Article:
Today’s presidential map is not JFK’s

I recently had the opportunity to visit the John F. Kennedy Presidential Library in Boston.  A must-see for any political junkie.  Amidst the exhibits on the 1960 presidential campaign, there was an electoral map of the results.  The differences were striking.  Many states that were red in 1960 are blue today; and vice versa.  As the presidential candidates debate tonight, they will be facing a very different political map than the one that occupied the minds of JFK and Richard Nixon 56 years ago.

  • California was Nixon’s in 1960.  Unfathomable as Republican today.
  • Texas was with JFK and LBJ all the way.  Strongly Republican now for many years.
  • The Deep South was won by the ‘Dixiecrats’, but the fault lines had emerged.
Screen Shot 2016-09-23 at 9.27.18 PM.png

JFK’s political math followed much different geography than Hillary Clinton’s

I count 23 states that switched colours between that election in 1960 and the most recent election in 2012, which encompassed a majority of the electoral college votes.

The Democrats in 1960 were shaking off segregationist voters, or rather, the segregationists were shaking off them.  George Wallace would emerge in the 1960s as a regional force, breaking the bonds of Southerners to the Democratic Party (and many would become Reagan Democrats in the 1980s).

The Republicans of 1960 had moderating influences.  They wore the mantle of Lincoln while having a sizeable following of Rockefeller Republicans, expressing an east coast, urban sensibility.  Nixon, himself, had a decent civil rights record.  They carried states like Vermont long before Bernie Sanders showed up.

Coalitions change over time.  One might think the party of Kennedy and the party of Obama would follow similar patterns, but they found very different routes to power.  No different in Canada where national parties have re-invented themselves as they have won and lost in regions over the years.  Justin Trudeau forged a new regional coalition in 2015 that had been unattainable for Liberals for many decades.  Brian Mulroney had built a “Quebec-Alberta” bridge in 1984 and 1988 that had seemed so tantalizingly close for Thomas Mulcair and the NDP.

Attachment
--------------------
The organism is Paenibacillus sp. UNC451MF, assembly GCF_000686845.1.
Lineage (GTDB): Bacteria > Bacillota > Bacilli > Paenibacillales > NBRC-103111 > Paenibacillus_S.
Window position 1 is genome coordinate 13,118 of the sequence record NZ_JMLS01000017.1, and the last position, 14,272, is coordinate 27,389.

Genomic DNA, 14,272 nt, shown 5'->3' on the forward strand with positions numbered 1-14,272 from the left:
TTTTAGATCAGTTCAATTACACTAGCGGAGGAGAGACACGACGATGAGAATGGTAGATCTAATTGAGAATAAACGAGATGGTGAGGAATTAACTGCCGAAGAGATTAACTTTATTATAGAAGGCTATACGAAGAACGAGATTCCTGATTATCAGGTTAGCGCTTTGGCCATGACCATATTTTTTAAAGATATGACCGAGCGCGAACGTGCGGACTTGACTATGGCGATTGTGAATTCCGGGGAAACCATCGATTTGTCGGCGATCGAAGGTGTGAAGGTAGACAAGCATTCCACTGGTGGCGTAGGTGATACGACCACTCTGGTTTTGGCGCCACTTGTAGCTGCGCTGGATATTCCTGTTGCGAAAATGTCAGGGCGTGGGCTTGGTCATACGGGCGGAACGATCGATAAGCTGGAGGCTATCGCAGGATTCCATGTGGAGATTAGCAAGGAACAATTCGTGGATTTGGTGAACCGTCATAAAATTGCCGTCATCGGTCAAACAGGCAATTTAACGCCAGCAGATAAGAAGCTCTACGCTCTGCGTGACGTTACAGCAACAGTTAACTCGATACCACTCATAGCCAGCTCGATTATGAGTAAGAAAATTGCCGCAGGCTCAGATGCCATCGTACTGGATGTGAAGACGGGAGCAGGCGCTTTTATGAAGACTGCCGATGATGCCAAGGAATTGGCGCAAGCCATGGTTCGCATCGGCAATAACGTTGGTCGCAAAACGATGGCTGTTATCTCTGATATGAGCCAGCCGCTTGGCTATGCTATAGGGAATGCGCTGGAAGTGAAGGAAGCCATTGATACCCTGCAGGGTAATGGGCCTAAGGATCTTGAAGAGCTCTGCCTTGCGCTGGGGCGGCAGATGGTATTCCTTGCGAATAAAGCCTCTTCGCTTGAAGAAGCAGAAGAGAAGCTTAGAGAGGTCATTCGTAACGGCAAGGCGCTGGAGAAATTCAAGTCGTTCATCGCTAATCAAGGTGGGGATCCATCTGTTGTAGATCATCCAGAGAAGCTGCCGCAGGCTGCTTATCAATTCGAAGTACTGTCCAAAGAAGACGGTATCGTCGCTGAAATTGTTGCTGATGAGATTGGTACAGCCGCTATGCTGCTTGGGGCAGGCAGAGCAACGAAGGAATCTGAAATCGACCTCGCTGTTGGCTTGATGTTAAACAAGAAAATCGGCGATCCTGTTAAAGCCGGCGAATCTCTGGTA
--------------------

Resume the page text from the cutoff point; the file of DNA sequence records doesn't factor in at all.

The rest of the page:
In 2016, Donald Trump’s appeal to working-class white voters has threatened to destabilize Democratic states like Michigan and Pennsylvania, and make the difference in Ohio and Florida, while some have speculated that Hillary Clinton could reclaim  a southern state or two.  A key difference between 1960 and 2016 is that JFK and Nixon had a very wide battleground.  The two largest states – California and Texas – went down to the wire.  Famously, Illinois went Democrat by 9,000 votes, whether those votes were real, or imagined by the Cook County Daley machine.  The political map in the US is more polarized now.

Figure 1: 1960 Electoral Map

1960_electoral_map

The 1960 campaign was virtually tied – JFK with 49.72% and Nixon with 49.55% – and there was no room for third party candidates.  The electoral college was not as close: 303 for JFK and 219 for Nixon. (The other 16 electoral college votes were unpledged delegates in Mississippi and Alabama who ultimately voted for segregationist Senator Harry Byrd as president, even though he did not seek election).

The Republicans were strong in the west and midwest, extending through the middle of the country to Virginia, but for Illinois and Missouri.  They added three New England states and Florida.  The Democrats mainly had Texas and the South, Missouri, Great Lake states of Minnesota, Illinois, and Michigan, and populous east coast states like Massachusetts, New York, New Jersey, and Pennsylvania.

Figure 2: 2012 Electoral Map

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By 2012, the map had changed.  A majority of electoral college votes (302) changed hands between those two elections.  With California and Texas switching sides, that’s a change of 93 votes (2012) right there.

In the South in 2012, from Texas to South Carolina, the Republicans picked up 118 electoral college votes whereas they had none in 1960.  But they lost 74 votes on the western seaboard, and 47 between Ohio and Florida for a net loss of 121.

Table 1: State-by-State results, winning presidential campaigns in 1960 and 2012 (switching states in yellow)

Screen Shot 2016-09-23 at 9.14.32 PM.png

Real Clear Politics calculated that the average of current polling estimates (as of September 26th) has the 2016 electoral college at 272 Clinton, 266 Trump.  Rival strategists will be poring over the map to identify how they can remake it, as history shows it won’t necessarily stay the same.

 

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